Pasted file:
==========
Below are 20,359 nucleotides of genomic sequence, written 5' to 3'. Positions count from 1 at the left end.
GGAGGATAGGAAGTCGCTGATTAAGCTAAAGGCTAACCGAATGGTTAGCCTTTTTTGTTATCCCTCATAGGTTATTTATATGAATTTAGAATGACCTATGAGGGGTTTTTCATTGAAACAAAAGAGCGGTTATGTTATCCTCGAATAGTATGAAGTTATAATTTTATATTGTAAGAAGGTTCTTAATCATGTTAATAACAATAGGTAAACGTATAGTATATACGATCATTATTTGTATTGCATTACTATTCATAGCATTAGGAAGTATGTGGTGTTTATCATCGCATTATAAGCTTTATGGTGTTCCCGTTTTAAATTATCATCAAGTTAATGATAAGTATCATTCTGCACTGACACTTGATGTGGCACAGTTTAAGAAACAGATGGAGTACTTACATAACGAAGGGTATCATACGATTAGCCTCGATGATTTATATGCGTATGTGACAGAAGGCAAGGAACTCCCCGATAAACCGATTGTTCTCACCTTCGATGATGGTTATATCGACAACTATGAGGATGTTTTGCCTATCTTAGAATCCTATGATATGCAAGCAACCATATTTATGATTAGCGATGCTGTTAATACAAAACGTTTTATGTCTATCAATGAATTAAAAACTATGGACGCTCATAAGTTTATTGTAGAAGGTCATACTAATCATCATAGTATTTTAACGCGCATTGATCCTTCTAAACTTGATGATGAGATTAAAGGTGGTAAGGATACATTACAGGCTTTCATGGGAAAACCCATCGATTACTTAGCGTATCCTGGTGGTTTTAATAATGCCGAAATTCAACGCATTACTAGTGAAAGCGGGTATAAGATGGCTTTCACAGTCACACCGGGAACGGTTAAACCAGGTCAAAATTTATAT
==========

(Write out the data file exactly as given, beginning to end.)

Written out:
Below are 20,359 nucleotides of genomic sequence, written 5' to 3'. Positions count from 1 at the left end.
GGAGGATAGGAAGTCGCTGATTAAGCTAAAGGCTAACCGAATGGTTAGCCTTTTTTGTTATCCCTCATAGGTTATTTATATGAATTTAGAATGACCTATGAGGGGTTTTTCATTGAAACAAAAGAGCGGTTATGTTATCCTCGAATAGTATGAAGTTATAATTTTATATTGTAAGAAGGTTCTTAATCATGTTAATAACAATAGGTAAACGTATAGTATATACGATCATTATTTGTATTGCATTACTATTCATAGCATTAGGAAGTATGTGGTGTTTATCATCGCATTATAAGCTTTATGGTGTTCCCGTTTTAAATTATCATCAAGTTAATGATAAGTATCATTCTGCACTGACACTTGATGTGGCACAGTTTAAGAAACAGATGGAGTACTTACATAACGAAGGGTATCATACGATTAGCCTCGATGATTTATATGCGTATGTGACAGAAGGCAAGGAACTCCCCGATAAACCGATTGTTCTCACCTTCGATGATGGTTATATCGACAACTATGAGGATGTTTTGCCTATCTTAGAATCCTATGATATGCAAGCAACCATATTTATGATTAGCGATGCTGTTAATACAAAACGTTTTATGTCTATCAATGAATTAAAAACTATGGACGCTCATAAGTTTATTGTAGAAGGTCATACTAATCATCATAGTATTTTAACGCGCATTGATCCTTCTAAACTTGATGATGAGATTAAAGGTGGTAAGGATACATTACAGGCTTTCATGGGAAAACCCATCGATTACTTAGCGTATCCTGGTGGTTTTAATAATGCCGAAATTCAACGCATTACTAGTGAAAGCGGGTATAAGATGGCTTTCACAGTCACACCGGGAACGGTTAAACCAGGTCAAAATTTATAT